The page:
That is to say, neither Pat nor I really enjoyed Murmur of the Heart (1971) when we first discussed it for this episode, but by the time we finish the boxset in 2 weeks we have a different understanding of this first film. While Pat has long maintained that he refuses to learn anything from this project, the self-evident truth is that the more movies we watch the better base of understanding we have in watching other movies. Often that means that we can look back on older episodes and know that we were certainly wrong in the discussion we had about them.
But even after all that learning, I think the incest in this movie ruins it for me. Not because it’s taboo, but because it doesn’t make sense.
Jean Gabin really likes trains. Jean Renoir also really likes trains. They wanted to make a train movie, and any train movie would do. So why not one that also includes murrrrrrrrder?
La Bete Humaine has a lot of bad psychology and therefore some bad social commentary. It also misses a theme from the original novel that it seems like Renoir and Gabin — who had just finished The Grand Illusion — should have leaned into but instead ignored. But it does have trains! Lots and lots of trains!
Rene Clement’s Forbidden Games gives us a lot to talk about this week as Pat and I run through various consonant interpretations of the film — though none of ours include the idea that our two young protagonists are in a proto-sexual relationship, an interpretation that seems far too widespread to not say something deeper about the mental state of film reviewers.
If The 400 Blows was “very French”, and it is considered to be, Francois Truffaut’s follow up was meant to be “very American” and really it’s the most American of things: the mashup. It’s a New Wave crime comedy based on a Noir novel and the tonal shifts! Oh boy, the tonal shifts! That is to say it is not “American” in the same way that The 400 Blows is “French”. It’s a bunch of American stereotypical elements rolled into one silly film — a “grab bag” as Truffaut himself describes it.
On this week’s Lost in Criterion I present a nascent Marxist reading of Robert Bresson’s Pickpocket -- if only as a counter to Pat’s sexual deviancy reading -- and come so close as I talk it out but still so far. I realized after the recording that if there is a valid Marxist interpretation of Pickpocket I had it a bit backwards: Michel steals excess value from people who (presumably) produce it, but sits on it, not using it to better society nor even to better himself. He’s the embodiment of the thieving Boss. Anyway, the film serves as a pickpocketing procedural which is fun, and is also “inspired” by Crime and Punishment in such a way that it almost feels like a parody of Dostoevsky. It’s pretty great.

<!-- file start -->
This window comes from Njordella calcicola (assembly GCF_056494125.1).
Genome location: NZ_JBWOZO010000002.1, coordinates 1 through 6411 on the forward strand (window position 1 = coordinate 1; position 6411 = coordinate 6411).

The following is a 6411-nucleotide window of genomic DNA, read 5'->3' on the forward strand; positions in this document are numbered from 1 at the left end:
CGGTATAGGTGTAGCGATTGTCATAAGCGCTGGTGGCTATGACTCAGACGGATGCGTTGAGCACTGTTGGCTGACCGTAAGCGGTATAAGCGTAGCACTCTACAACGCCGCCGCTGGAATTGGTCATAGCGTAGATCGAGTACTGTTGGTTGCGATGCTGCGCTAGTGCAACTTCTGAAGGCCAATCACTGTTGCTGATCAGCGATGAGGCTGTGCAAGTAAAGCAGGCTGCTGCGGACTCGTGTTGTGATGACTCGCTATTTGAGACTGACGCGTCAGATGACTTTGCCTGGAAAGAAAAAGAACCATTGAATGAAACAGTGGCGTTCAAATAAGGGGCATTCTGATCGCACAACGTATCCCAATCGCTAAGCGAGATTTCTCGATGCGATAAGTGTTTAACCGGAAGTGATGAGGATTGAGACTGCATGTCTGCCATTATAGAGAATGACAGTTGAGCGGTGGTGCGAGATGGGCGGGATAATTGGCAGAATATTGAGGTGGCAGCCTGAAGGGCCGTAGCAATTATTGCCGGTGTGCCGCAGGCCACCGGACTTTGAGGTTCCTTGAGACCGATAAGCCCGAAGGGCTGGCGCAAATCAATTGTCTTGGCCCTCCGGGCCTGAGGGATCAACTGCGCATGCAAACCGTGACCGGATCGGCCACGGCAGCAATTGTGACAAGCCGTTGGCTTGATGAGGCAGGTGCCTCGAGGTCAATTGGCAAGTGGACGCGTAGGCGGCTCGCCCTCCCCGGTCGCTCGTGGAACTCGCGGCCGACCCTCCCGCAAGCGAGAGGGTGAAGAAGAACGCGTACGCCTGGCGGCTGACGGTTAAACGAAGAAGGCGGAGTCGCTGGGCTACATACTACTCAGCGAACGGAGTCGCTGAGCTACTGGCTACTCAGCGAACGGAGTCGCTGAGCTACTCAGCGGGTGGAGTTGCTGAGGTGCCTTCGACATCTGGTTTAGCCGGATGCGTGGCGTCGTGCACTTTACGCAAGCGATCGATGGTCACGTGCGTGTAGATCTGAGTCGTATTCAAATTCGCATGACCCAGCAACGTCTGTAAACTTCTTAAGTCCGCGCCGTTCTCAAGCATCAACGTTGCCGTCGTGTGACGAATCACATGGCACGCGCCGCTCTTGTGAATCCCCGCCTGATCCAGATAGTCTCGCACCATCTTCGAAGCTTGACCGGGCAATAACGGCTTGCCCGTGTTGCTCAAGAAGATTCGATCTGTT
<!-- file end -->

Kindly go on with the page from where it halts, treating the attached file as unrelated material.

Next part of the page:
This week Pat puts his Anthropology degree to use to take issue with Jean-Luc Godard's sociology practices. Masculin Feminin is a sprawling look at the young people of Paris just before the 1965 re-election of Charles de Gaulle, a re-election that would lead to the events of May 1968 we've discussed previously with Godard's (superior) Tout va Bien. Unfortunately, Godard doesn't give the respect to his female stars that he wants to say the entire generation deserve.
It was only a matter of time before we found a Jean-Pierre Melville film I actually like. We do make one big mistake in this weeks episode though. Despite being a film with Samourai literally in the title we did not invite Donovan Hill back to join us for this French gangster classic. I publicly apologize to him and you listeners for that oversight. He'd have hated it, and those are some of the best episodes.
Le Samourai starts with a fake quote about bushido and is philosophically inconsistent with everything we've learned about bushido from the Japanese films Melville certainly watched and doesn't seem to quite grasp. Still brilliant, though.